BALTHASER'S PATENT, THE HYPE, AND THE BACKLASH: Last week, a company called Balthaser announced in press releases that the company was finally awarded U.S. patent 7,000,180, titled "Methods, systems, and processes for the design and creation of rich-media applications via the Internet." The patent is a continuation-in-part of a prior application which was based off of a number of provisional filings dating back to June of 2000.
After almost 6 years of waiting for the patent, Balthaser decided to hype the patent to the press, and threw in some veiled threats to industry players such as Microsoft, Adobe, Google, and Yahoo! for good measure:
the patent covers all rich-media technology implementations, including Flash, Flex, Java, Ajax and XAML, and all device footprints which access rich-media Internet applications, including desktops, mobile devices, set-top boxes and video game consoles. Balthaser will be able to provide licenses for almost any rich-media Internet application across a broad range of devices and networks . . . We're ready to defend it vigorously if we have to . . . The broader claim is one that basically says that if you got a rich Internet application, it is covered by this patent.
As a matter of course, programmers and commentators went bananas (see the fun at Slashdot here). Some even started speculating that Balthaser could become the next NTP. At a minimum, it was feared that the patent would bring whole Web 2.0 resurgence to a screeching halt.
But after reading the patent (164 pages), it appears that Balthaser overstated its case. The patent has 83 claims. Claim 1 reads as follows:
The other claims are pretty much similar to claim 1, and basically cover Internet/GUI Groupware where users use online tools to design "rich-media" applications from
1. A method for users to create and maintain a rich-media application on said host website via the Internet comprising:
creating a user account; accessing a user account; and viewing available options for creating rich-media applications,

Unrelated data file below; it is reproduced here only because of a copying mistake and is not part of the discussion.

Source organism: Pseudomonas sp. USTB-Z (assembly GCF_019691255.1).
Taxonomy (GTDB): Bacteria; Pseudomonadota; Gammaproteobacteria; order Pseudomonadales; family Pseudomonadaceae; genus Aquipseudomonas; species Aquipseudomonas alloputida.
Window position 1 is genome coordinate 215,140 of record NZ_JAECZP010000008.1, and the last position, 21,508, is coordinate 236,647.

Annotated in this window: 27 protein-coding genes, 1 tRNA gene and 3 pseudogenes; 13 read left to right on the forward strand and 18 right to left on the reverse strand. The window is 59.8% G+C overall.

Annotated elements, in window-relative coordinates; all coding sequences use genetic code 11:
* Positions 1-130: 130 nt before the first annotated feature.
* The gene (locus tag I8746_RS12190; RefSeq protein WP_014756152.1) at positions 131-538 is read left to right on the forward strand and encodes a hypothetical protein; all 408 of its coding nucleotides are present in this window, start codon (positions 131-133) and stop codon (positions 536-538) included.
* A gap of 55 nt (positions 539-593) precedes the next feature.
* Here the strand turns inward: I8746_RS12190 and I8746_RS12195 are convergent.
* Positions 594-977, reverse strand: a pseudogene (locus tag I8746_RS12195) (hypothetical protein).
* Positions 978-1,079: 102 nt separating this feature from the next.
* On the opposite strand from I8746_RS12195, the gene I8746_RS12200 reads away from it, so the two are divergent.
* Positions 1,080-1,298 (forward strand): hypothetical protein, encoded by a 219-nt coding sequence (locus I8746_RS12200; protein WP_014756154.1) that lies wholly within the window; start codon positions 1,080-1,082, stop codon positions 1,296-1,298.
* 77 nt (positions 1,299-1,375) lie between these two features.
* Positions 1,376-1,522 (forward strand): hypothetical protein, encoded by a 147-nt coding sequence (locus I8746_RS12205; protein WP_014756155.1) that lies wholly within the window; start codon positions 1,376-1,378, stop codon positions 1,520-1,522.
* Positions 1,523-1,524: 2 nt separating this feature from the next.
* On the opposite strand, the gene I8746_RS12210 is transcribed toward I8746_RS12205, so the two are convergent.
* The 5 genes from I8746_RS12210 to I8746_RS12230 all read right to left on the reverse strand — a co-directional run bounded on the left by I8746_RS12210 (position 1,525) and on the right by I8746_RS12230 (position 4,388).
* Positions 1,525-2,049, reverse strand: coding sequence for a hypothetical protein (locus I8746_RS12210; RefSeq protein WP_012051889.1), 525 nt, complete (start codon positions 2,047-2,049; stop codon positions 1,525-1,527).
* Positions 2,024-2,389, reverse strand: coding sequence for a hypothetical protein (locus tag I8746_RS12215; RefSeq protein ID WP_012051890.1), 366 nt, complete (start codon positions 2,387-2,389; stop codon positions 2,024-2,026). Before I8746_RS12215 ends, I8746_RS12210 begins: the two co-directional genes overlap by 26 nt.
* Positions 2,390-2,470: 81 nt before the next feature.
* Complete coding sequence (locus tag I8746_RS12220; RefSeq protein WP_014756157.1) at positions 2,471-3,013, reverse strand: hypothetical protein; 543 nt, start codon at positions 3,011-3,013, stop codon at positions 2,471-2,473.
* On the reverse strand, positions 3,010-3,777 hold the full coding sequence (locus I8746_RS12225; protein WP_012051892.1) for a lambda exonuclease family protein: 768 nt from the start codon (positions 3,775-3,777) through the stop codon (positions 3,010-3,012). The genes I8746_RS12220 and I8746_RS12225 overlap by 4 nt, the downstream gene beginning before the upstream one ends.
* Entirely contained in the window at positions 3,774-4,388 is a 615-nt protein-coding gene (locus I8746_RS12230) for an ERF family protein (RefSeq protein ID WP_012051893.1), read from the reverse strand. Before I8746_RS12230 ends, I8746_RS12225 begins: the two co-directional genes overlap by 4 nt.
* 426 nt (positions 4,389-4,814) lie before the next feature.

wherein said accessing a user account comprises one or more of the following:
accessing account information; creating a new rich-media application; modifying an existing rich-media application; and accessing statistics from an existing rich-media application;
wherein accessing a user account comprises modifying an existing rich-media application and wherein said modifying an existing rich-media application comprises one or more of the following:
accessing account information; accessing rich-media application information; accessing rich-media application specification information; saving said rich-media application; closing said rich-media application; deleting said rich-media application; publishing said rich-media application; previewing said rich-media application; accessing components used in the construction of said rich-media application; accessing component-editing graphical user interfaces; and accessing a scene of said
rich-media application; and
wherein said modifying an existing rich-media application comprises publishing said rich-media application and wherein said publishing said rich-media application comprises downloading said rich-media application from said host computer to the user's remote computer system.
components. The patent does not cover Rich Internet Applications in general, but instead covers rich media hosting websites and content websites where the rich content is added, modified or deleted by individual users within their user accounts.
The publication SYS-CON took this patent to some prominent industry specialists, and they also concluded that the patent was more bark than bite, although it was still possible to ensnare some specific applications like Flash-based websites.
The biggest shortcoming of the patent however, is the skimpy prior art search conducted at the USPTO - since the original application was filed, the first substantive office action didn't actually occur until March 2005. After amendments were filed in response to a September 2005 Final Rejection, the application was allowed, citing only 4 patents as prior art, and no non-patent prior art.
In fact, this prompted a number of rich Internet application people to host a web site dedicated to collecting prior art on the patent.
Oddly enough, while Balthaser was proclaiming the importance of the patent, the USPTO has no record of any continuations being filed off of the '180 patent. Also, the '180 patent appears to be the only patent issued to the company.
Will Balthaser be suing anyone? It doesn't seem that they would, at least in the near future. With the tremendous backlash that is currently ongoing, this could be a lesson to other companies to take care in choosing the language they use when promoting newly-issued patents.